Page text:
Published Apr 28, 2011Though point-and-click adventure gaming has been enjoying a mini-revival, thanks to iPads and iPhones, the old-school PC version has always retained a following in Europe, led by the likes of Spanish studio Pendulo and their million-selling Runaway franchise.
Their latest game is a typically tongue-in-cheek mystery set in an alternate history Hollywood where movie monsters are played by actual monsters. Think of it kind of like Joss Whedon's Angel, but in a retro-futuristic '50s that's also populated by aliens, mutants and robots. Oh, and instead of vampire detectives, we get hard-drinking sports reporter Dan Murray and his gossip-digging colleague Liz Allaire as our screwball stars, and folks like Dr. Fly and the Poet of Pain as our friends and foils.
As with any point-and-click game, the generally static nature is made up for by the story. We begin at the horror movie awards, a genre that has given monsters a place in society and eased prejudices against them. But the popularity of scary films is waning, and even the monster-owned MKO Pictures is moving onto kid flicks, rom-coms and musicals. With Hollywood in upheaval and a monster rebellion imminent, we're off on a bizarre little adventure (the most bizarre of which occurs inside Liz's head).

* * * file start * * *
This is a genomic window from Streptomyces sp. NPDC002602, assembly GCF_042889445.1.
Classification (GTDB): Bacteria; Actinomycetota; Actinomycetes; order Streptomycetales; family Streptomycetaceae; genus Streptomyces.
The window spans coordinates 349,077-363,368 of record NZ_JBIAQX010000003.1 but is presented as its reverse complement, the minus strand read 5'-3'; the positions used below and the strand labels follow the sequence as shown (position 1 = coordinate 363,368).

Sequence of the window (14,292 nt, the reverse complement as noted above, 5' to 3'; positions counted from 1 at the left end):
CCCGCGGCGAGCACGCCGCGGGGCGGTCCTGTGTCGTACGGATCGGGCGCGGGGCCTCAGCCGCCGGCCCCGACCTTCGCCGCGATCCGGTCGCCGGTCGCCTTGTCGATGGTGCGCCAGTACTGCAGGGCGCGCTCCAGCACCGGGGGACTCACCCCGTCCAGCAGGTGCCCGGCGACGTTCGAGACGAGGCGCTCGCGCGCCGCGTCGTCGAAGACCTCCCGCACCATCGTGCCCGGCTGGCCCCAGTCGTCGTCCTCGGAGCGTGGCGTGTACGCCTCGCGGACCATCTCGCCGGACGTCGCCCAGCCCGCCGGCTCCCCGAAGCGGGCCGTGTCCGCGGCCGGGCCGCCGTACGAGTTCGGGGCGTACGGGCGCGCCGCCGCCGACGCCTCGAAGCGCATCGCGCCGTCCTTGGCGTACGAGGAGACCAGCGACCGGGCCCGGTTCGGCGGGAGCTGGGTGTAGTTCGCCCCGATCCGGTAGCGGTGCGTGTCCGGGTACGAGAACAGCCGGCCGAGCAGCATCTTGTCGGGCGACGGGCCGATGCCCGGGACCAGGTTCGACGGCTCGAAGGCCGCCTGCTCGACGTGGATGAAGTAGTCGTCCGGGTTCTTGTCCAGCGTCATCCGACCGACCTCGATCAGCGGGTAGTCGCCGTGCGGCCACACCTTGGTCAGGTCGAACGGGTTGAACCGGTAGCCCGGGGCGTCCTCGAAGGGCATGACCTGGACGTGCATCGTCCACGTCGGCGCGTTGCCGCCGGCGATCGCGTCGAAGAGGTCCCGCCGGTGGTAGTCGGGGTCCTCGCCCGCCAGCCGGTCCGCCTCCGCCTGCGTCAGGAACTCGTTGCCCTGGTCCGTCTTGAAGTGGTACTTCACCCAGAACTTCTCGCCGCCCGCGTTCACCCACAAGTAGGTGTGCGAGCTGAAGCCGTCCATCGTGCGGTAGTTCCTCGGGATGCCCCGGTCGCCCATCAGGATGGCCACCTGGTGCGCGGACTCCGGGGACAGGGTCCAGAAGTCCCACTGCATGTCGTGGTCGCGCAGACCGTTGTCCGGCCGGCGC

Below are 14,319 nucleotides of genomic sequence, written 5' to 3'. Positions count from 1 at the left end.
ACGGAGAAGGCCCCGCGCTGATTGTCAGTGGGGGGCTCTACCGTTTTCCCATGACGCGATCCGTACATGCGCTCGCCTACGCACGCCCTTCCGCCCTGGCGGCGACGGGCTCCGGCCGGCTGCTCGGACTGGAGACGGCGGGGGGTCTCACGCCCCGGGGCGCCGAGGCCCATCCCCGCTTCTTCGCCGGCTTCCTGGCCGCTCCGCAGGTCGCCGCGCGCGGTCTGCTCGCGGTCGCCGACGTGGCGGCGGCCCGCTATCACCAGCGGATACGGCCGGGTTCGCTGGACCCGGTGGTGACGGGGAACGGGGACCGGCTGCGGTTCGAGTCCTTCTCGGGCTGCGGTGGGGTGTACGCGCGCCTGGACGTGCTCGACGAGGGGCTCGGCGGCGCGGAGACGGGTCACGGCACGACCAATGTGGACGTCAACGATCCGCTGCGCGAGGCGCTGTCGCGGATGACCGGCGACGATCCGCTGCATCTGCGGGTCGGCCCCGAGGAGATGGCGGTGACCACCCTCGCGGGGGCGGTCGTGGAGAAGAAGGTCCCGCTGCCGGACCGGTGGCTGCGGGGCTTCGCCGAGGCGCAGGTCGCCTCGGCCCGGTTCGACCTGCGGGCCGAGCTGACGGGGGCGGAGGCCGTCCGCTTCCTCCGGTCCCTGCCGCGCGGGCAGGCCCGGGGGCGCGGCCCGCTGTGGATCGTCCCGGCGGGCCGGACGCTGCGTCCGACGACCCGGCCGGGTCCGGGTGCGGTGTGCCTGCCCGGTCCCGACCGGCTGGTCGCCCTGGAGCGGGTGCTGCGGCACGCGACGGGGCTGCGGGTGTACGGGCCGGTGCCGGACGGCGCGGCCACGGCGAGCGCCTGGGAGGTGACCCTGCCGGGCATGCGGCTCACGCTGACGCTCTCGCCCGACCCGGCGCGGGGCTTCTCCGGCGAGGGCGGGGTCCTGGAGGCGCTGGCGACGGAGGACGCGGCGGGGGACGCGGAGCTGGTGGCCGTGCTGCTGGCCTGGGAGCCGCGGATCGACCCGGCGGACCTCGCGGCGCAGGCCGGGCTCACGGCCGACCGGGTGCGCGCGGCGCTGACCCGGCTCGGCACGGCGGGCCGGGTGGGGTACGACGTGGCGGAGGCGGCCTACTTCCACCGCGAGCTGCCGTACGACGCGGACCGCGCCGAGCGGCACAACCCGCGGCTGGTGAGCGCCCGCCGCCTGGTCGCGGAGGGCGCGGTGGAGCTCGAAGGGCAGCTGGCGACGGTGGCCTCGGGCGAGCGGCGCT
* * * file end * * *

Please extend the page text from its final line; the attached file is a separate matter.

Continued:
Though the dialogue is perhaps a bit smoother in its native Spanish, the high-def, hand-drawn art style is gorgeous in any language. Based on the beautifully stylized backgrounds and cut-scenes, I'd love to see a full-length animated film set in this fully realized world.
That said, the genre's inherent game design will simply be too slow for a large segment of the gamer population and, admittedly, some of the puzzles are overly obtuse. It's not for everyone, and isn't actually the next big thing. But it is a big reminder of how effective point-and-click gaming can be at telling an interactive tale. (Pendulo Studios/Focus Home Interactive)